Predatory journals recruit fake editor

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Witness
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Predatory journals recruit fake editor

Post by Witness » Tue Apr 04, 2017 1:37 am

Nature wrote:Thousands of academic journals do not aspire to quality. They exist primarily to extract fees from authors. These 'predatory' journals exhibit questionable marketing schemes, follow lax or non-existent peer-review procedures and fail to provide scientific rigour or transparency.

The open-access movement, although noble in its intent, has been an unwitting host to these parasitic publishers. Bogus journals can imitate legitimate ones that also collect fees from authors. Researchers, eager to publish (lest they perish), may submit their papers with or without verifying a journal's reputability.

Crucial to a journal's quality is its editors. Editors decide whether a paper is reviewed and by whom, and whether a submission should be rejected, revised or accepted. Such roles have usually been assigned to established experts in the journal's field, and are considered prestigious positions.

Many predatory journals hoping to cash in seem to aggressively and indiscriminately recruit academics to build legitimate-looking editorial boards. Although academic pranksters have successfully placed fictional characters on editorial boards , no one has examined the issue systematically. We did.

We conceived a sting operation and submitted a fake application for an editor position to 360 journals, a mix of legitimate titles and suspected predators. Forty-eight titles accepted. Many revealed themselves to be even more mercenary than we had expected.
Details: http://www.nature.com/news/predatory-jo ... NatureNews

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Re: Predatory journals recruit fake editor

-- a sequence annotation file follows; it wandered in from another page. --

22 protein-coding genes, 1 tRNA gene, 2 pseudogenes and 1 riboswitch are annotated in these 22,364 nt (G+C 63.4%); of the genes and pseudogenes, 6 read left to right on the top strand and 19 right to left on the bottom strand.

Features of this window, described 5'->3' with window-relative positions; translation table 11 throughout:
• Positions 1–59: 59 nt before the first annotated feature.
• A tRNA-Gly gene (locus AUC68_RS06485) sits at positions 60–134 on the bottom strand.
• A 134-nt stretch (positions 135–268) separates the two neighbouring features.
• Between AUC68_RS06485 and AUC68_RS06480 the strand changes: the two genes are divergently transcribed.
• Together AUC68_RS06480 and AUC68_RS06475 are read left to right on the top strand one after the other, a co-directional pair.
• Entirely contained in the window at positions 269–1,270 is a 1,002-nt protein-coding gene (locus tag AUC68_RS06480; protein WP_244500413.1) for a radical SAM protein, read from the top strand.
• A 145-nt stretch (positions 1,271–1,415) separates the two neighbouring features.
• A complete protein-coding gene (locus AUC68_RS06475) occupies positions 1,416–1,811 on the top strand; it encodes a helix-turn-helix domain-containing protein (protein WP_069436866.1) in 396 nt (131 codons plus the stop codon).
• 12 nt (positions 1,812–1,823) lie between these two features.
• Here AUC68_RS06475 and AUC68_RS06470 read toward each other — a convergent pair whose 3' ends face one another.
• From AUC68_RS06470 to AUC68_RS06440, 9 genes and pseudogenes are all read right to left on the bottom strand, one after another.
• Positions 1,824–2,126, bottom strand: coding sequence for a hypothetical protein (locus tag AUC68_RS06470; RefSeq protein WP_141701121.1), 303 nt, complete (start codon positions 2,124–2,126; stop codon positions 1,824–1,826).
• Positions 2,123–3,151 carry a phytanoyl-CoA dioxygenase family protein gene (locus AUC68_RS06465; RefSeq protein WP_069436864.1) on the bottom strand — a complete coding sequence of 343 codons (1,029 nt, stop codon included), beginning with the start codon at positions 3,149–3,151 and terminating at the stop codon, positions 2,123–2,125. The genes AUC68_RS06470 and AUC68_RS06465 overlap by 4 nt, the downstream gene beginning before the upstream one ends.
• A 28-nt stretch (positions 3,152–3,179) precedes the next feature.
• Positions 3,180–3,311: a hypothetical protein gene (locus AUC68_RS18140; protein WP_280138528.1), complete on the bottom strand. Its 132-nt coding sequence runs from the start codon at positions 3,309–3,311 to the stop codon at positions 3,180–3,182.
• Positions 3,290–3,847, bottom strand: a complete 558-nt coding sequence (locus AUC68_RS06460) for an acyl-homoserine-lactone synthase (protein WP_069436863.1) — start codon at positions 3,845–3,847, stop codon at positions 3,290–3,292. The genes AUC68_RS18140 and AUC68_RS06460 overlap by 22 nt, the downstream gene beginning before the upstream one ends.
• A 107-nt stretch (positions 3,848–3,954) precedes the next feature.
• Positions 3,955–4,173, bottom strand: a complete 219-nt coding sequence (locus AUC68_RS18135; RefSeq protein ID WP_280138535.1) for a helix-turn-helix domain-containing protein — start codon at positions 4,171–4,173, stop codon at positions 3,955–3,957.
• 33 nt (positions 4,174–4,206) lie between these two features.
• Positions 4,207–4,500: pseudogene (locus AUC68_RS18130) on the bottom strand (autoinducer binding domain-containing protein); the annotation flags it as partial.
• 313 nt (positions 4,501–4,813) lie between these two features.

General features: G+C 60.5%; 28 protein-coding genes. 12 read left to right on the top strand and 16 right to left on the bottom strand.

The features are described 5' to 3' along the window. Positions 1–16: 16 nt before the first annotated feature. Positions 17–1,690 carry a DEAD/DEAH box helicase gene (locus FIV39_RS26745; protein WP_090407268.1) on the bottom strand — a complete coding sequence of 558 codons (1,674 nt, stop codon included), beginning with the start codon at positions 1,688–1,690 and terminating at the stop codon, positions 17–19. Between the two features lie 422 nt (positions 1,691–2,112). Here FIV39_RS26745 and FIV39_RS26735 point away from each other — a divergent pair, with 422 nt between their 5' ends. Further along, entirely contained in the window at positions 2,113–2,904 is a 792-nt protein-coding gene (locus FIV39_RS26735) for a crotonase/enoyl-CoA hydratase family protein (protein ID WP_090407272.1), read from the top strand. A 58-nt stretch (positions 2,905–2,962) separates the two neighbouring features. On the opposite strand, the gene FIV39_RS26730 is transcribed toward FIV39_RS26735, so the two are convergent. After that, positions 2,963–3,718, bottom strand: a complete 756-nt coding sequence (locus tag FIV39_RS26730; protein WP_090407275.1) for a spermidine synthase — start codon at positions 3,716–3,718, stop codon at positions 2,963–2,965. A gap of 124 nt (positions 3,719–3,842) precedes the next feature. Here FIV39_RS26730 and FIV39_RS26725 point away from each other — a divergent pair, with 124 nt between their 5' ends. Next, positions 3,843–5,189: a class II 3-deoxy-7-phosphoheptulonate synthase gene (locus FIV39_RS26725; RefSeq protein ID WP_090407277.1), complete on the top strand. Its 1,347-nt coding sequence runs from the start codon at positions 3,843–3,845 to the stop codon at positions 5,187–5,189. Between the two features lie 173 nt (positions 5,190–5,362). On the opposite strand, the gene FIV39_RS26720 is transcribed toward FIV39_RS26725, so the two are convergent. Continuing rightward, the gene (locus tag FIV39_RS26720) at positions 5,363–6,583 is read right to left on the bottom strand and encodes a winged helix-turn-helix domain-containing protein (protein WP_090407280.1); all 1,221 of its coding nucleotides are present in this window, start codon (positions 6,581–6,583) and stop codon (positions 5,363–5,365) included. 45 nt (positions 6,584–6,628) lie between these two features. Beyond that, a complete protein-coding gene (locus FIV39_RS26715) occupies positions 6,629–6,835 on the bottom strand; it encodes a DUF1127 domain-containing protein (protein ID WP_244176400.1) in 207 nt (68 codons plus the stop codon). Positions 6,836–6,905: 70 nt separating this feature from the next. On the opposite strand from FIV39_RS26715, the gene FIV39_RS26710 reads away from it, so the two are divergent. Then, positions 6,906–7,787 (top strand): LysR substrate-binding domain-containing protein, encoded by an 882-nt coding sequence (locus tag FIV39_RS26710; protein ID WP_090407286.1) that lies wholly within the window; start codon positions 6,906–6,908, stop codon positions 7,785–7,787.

Post by Witness » Thu Nov 29, 2018 1:39 am

Pointing the Finger at Colleagues

Scholar's article said his colleagues were publishing in "predatory journals." Now he's banned from campus.

Derek Pyne, an associate professor of economics at Thompson Rivers University in British Columbia, Canada, says he wasn’t trying to make his colleagues look bad when he used them as his data set for research on predatory publications. Nevertheless, he found that the majority of the School of Business and Economics faculty had published in these open-access journals, which have low to nonexistent quality standards and charge authors fees.

As a result of that 2017 paper and the media attention that followed, Pyne says, he’s been effectively banned from campus since May. He may visit only for a short list of reasons, such as health care. Teaching is out and so, too, is the library. It’s unclear when, or if, Pyne will be allowed to resume his normal duties.

Canada's Society for Academic Freedom and Scholarship has appealed to Thompson Rivers on Pyne's behalf. The Canadian Association of University Teachers, similar to American Association of University Professors, is also looking into the case.
[…]
Here’s what he found: most of his business school colleagues had, in fact, published in at least one predatory journal. More than that, they were being rewarded for it, perhaps more so than from publishing in quality journals. His analysis showed that publications in predatory journals, at least in his tiny corner of the academic universe, were correlated with higher compensation and internal research rewards.

Pyne didn’t name names of individuals in his paper, but it marked a shift in the predatory journal discussion -- namely that institutions may be much more complicit in the system than merely clinging to easy research output metrics.
https://www.insidehighered.com/news/201 ... 144e12a9df